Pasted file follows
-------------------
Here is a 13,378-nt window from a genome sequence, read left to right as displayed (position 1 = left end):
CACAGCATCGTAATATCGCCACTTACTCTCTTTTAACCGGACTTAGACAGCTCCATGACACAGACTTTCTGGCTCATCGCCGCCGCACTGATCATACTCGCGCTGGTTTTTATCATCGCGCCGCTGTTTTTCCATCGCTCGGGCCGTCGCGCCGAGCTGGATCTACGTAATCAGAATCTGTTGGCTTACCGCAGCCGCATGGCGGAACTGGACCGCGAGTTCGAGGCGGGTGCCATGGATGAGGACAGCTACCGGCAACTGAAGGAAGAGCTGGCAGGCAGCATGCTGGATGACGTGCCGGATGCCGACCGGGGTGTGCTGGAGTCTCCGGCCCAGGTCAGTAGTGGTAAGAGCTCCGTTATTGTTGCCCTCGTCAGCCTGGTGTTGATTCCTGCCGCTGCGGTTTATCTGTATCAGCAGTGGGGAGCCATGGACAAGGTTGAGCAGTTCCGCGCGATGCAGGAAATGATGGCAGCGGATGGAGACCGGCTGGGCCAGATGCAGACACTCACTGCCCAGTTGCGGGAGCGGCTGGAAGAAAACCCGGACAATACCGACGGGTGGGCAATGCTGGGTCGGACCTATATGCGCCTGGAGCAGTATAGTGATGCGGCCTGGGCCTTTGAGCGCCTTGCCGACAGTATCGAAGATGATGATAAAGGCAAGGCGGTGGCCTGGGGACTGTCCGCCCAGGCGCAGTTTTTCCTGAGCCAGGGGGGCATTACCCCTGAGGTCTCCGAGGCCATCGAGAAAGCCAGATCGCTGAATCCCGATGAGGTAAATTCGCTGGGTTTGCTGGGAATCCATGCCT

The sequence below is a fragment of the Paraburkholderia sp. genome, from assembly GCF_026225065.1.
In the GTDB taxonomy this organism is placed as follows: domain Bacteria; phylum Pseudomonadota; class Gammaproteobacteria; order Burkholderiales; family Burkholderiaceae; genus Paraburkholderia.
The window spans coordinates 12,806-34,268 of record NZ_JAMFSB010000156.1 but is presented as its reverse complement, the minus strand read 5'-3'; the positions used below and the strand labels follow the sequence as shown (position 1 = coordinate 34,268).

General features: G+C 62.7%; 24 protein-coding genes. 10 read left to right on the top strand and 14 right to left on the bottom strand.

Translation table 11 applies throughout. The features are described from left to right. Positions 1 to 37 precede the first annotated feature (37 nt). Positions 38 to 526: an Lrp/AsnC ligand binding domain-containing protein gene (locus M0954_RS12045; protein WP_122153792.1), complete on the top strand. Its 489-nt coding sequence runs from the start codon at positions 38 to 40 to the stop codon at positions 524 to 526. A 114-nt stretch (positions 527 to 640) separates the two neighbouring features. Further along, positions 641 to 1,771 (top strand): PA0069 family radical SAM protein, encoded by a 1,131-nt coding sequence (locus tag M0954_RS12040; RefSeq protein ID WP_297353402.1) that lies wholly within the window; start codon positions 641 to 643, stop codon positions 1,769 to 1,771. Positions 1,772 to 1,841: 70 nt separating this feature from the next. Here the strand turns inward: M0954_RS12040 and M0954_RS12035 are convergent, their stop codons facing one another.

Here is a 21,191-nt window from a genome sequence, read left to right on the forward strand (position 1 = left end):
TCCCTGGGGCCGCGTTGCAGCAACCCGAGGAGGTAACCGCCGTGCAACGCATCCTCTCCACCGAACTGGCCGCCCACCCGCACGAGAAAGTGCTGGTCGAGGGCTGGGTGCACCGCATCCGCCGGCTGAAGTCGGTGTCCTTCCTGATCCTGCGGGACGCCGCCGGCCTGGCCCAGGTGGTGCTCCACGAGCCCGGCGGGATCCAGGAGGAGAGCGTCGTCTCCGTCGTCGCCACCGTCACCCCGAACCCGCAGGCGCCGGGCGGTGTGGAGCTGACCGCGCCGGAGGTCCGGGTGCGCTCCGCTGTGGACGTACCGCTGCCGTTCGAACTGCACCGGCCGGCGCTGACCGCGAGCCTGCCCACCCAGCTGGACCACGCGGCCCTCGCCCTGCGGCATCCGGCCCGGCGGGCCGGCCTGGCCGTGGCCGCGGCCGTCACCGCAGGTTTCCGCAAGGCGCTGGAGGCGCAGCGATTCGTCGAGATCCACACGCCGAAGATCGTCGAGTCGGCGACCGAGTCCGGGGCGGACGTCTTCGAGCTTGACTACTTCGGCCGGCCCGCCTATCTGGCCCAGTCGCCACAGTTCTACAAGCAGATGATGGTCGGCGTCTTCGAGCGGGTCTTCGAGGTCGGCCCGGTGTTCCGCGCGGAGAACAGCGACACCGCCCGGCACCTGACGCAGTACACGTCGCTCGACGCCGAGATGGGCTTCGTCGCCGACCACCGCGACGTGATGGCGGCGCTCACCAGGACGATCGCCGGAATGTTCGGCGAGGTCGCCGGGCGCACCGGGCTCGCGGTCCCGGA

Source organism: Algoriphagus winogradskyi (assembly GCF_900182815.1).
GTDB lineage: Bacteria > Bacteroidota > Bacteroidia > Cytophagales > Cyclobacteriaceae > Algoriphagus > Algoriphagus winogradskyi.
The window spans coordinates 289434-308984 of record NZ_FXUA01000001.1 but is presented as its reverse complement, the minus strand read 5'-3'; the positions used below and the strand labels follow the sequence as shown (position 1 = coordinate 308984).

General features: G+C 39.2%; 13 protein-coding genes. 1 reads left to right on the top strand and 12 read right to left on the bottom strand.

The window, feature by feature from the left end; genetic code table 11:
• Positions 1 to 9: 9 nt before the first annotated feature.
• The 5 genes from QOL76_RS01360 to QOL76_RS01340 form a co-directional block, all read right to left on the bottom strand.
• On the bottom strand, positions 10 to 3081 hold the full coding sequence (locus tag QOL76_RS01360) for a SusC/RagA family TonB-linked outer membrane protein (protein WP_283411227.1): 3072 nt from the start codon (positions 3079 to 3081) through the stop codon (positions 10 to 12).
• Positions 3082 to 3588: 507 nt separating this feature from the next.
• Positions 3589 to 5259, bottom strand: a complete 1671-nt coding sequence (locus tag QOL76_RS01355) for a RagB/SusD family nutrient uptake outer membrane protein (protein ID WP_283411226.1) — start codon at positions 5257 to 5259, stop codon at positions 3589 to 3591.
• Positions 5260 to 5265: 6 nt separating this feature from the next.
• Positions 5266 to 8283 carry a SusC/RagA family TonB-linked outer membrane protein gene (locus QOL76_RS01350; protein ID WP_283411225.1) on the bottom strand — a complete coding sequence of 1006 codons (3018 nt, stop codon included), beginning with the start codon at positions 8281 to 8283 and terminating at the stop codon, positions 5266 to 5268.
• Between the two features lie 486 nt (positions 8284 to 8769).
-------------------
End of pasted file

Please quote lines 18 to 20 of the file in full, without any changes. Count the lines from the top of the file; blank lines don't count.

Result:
• Positions 3082 to 3588: 507 nt separating this feature from the next.
• Positions 3589 to 5259, bottom strand: a complete 1671-nt coding sequence (locus tag QOL76_RS01355) for a RagB/SusD family nutrient uptake outer membrane protein (protein ID WP_283411226.1) — start codon at positions 5257 to 5259, stop codon at positions 3589 to 3591.
• Positions 5260 to 5265: 6 nt separating this feature from the next.